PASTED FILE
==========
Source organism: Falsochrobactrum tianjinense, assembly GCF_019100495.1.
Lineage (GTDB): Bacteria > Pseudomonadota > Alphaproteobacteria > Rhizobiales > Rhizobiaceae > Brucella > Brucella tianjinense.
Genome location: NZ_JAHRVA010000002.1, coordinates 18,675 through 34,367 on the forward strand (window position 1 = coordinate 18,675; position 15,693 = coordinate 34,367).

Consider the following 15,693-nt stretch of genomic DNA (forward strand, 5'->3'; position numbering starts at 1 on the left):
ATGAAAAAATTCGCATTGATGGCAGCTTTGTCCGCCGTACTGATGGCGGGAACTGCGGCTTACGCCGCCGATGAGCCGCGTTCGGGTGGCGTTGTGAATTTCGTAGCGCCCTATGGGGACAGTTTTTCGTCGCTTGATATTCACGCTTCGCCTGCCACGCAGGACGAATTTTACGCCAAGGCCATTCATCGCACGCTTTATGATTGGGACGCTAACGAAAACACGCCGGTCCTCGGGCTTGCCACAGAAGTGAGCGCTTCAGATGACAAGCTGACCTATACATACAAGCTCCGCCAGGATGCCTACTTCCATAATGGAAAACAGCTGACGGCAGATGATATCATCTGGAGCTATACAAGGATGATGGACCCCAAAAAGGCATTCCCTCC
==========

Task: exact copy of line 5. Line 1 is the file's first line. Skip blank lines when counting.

ATGAAAAAATTCGCATTGATGGCAGCTTTGTCCGCCGTACTGATGGCGGGAACTGCGGCTTACGCCGCCGATGAGCCGCGTTCGGGTGGCGTTGTGAATTTCGTAGCGCCCTATGGGGACAGTTTTTCGTCGCTTGATATTCACGCTTCGCCTGCCACGCAGGACGAATTTTACGCCAAGGCCATTCATCGCACGCTTTATGATTGGGACGCTAACGAAAACACGCCGGTCCTCGGGCTTGCCACAGAAGTGAGCGCTTCAGATGACAAGCTGACCTATACATACAAGCTCCGCCAGGATGCCTACTTCCATAATGGAAAACAGCTGACGGCAGATGATATCATCTGGAGCTATACAAGGATGATGGACCCCAAAAAGGCATTCCCTCC